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Sitemap

Next, I created a sitemap in order to visualize how the information can be structured, allowing a user to navigate the site with ease.
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Task Flow

To better understand how users will navigate through the site performing specific tasks, I produced a task flow diagram. This allowed me to think through the user's process and make sure all possible pages are developed to help the user gain the information they need.
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User Flow

I also created some user flow diagrams. These helped me think through different scenarios while a user explores the site and gets the information they are searching for.
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PHASE 4

Design

I began the process with sketching out different versions of the home page based on the user feedback and data gathered from previous activities. I then proceeded to add more context to these sketches through mid-fidelity wireframes.
Sketches
Mid-Fidelity Wireframes

Sketches

To begin generating ideas for layout of the website, I sketched out several low-fidelity wireframes of pages we identified based on the sitemap. I added annotation so that sections were clearly defined allowing me to gather quick feedback from testers and peers.
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Mid-Fidelity Wireframes

I took my low-fidelity sketches and reproduced the chosen layout in Sketch to create a mid-fidelity wireframe. I also created both tablet and mobile views for several of the pages to understand the responsive layout. Going through this process helps me think about overall hierarchy and visual layout of the website.
PHASE 5

Prototype

During the prototyping phase, I applied the elements from the logo and branding assets to the mid-fidelity wireframes in InVision App to create a high-fidelity prototype. This is the prototype I had participants test, going through a few different user tasks.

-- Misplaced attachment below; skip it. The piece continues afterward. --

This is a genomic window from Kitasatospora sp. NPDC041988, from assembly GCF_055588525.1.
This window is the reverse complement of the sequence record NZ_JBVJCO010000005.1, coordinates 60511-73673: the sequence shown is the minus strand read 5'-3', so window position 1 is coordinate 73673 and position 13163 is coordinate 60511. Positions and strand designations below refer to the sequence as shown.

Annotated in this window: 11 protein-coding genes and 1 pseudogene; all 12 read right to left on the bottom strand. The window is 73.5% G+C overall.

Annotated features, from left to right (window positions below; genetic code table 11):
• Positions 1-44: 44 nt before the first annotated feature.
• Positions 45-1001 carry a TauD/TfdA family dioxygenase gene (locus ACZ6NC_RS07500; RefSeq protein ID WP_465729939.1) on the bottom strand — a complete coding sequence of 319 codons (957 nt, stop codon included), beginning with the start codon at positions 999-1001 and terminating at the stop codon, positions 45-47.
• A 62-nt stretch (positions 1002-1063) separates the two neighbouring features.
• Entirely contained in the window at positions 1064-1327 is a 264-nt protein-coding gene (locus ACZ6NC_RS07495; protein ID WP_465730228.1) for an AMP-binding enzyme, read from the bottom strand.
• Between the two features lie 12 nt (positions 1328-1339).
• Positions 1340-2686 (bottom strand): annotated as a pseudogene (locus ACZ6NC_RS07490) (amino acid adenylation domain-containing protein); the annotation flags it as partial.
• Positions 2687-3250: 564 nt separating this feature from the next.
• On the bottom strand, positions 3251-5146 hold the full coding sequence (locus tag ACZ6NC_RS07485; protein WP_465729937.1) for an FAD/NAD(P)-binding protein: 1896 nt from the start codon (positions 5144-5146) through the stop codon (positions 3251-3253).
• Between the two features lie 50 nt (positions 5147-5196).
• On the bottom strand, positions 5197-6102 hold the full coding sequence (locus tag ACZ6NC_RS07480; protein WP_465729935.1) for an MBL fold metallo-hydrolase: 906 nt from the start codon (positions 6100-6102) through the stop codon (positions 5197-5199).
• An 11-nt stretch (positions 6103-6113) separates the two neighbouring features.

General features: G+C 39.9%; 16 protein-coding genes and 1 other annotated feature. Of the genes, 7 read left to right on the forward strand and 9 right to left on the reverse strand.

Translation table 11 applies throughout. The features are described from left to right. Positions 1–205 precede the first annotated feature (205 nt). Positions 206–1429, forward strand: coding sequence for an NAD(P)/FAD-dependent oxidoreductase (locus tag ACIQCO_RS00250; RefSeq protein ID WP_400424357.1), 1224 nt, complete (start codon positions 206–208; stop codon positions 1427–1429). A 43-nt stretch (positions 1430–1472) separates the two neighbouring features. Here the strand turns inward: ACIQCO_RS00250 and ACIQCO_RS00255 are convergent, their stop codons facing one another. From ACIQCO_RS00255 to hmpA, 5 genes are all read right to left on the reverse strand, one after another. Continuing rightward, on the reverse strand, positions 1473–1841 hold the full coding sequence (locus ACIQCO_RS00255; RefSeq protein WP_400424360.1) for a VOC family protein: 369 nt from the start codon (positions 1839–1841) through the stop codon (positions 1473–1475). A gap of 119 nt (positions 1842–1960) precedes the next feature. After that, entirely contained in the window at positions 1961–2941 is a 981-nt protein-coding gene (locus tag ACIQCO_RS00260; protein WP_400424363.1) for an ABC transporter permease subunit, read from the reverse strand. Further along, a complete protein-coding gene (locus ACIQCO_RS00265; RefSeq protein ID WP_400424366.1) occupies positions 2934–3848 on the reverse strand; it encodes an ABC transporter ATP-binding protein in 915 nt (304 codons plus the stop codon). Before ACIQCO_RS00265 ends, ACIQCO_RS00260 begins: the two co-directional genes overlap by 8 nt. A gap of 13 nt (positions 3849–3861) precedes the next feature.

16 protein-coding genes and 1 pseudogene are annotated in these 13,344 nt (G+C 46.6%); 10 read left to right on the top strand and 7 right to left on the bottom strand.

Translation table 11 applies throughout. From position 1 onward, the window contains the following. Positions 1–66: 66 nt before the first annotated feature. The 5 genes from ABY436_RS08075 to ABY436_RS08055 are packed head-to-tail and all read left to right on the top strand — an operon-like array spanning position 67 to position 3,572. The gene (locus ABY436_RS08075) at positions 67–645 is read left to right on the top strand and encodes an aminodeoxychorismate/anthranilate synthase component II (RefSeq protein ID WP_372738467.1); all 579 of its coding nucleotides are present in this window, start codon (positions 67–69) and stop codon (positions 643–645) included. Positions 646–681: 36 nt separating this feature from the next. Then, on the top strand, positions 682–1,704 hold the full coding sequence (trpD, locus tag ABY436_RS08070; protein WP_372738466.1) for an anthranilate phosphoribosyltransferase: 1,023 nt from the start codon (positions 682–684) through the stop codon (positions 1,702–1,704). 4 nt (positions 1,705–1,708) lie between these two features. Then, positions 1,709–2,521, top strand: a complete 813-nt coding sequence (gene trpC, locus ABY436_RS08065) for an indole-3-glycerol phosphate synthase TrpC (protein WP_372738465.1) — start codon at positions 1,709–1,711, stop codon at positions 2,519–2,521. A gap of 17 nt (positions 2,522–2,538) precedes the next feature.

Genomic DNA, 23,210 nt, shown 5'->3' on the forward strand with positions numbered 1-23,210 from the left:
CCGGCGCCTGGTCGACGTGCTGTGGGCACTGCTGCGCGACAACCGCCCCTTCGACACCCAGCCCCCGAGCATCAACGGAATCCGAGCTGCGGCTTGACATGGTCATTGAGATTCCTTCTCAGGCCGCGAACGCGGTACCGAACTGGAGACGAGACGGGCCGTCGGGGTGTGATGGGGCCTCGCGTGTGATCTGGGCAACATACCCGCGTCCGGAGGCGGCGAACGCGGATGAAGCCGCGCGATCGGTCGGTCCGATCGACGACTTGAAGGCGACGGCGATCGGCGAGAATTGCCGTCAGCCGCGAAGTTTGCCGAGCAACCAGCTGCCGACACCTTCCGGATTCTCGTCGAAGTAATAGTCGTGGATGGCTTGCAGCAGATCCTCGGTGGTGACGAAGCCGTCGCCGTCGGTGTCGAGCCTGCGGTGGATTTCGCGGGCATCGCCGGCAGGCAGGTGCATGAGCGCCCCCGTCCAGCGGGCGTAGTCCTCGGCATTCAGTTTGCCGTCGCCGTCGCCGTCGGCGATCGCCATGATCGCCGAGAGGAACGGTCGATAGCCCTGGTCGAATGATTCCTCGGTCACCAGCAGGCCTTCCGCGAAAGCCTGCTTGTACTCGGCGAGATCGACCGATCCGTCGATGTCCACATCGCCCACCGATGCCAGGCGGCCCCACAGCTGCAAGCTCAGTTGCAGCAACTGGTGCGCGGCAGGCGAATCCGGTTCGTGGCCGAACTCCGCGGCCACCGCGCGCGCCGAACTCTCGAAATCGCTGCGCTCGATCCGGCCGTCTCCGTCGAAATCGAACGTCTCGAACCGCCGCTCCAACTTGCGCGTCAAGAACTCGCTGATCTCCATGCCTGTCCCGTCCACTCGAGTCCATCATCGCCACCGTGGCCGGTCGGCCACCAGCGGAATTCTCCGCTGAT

Mid-Fidelity Prototype
Usability Testing

Mid-Fidelity Prototype

To make sure the design I put together functioned the way it should, allowing users to gain the information they were looking for, I created a mid-fidelity prototype using InVision. I used this prototype to conduct usability testing as you will see in the following step.

Usability Testing

I conducted 5 in-person interviews and had each participant perform certain tasks. I was able to collect valuable usability feedback from each participant.

Test Objectives
• Test if users can accomplish tasks successfully
• Identify areas of difficulty with the website design that can be improved
• Determine the overall usability of the website

Tasks
• Find information about group rides
• Choose a group ride to attend
• Find out information on volunteering
• Get in touch with Redemptive about volunteering
PHASE 6

Iterate

Taking the results and findings from the affinity map, I was able to come up with a few recommendations for improvement on the website. I applied these recommendations and further developed the prototype as well as the branding assets/UI kit.
Affinity Map
Branding
High-Fidelity Wireframes + Prototype
UI Kit

Affinity Map

After conducting the usability testing, I was able to identify key insights and generate the top recommendations from test users through an affinity map. Taking these recommendations, I now had areas of the site I could improve upon, making for a better user experience.
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Branding

Before moving into the high-fidelity wireframes, I created branding guidelines to bring more cohesion to the Redemptive Cycles' brand. To help with this process, I created a mood board using Pinterest and chose some adjectives to help define the Redemptive brand. A few of those being reliable, creative and friendly. I chose to keep Redemptive Cycles' original logo and introduce new colors and typography.
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High-Fidelity Wireframes + Prototype

Finally, I applied the branding and styling to the wireframes in Sketch and made an updated prototype using InVision. The new prototype shows the updated look and feel.

UI Kit

Once I began prototyping, I maintained a UI kit throughout the process. This document keeps all of the UI elements and patterns in one place for easy reference.
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Wrapup

Overall, I felt I learned a good bit about both the cycling industry and how that industry plays a role in the local market. I believe I was able to get a better understanding of how to interact with users by conducting interviews and improving on an existing brand, yet maintaining that brands core standards.

Next Steps

• Continue organizing and improving the design deliverables
• Continue gaining feedback from users
• Work with developers to implement the design and features of the new website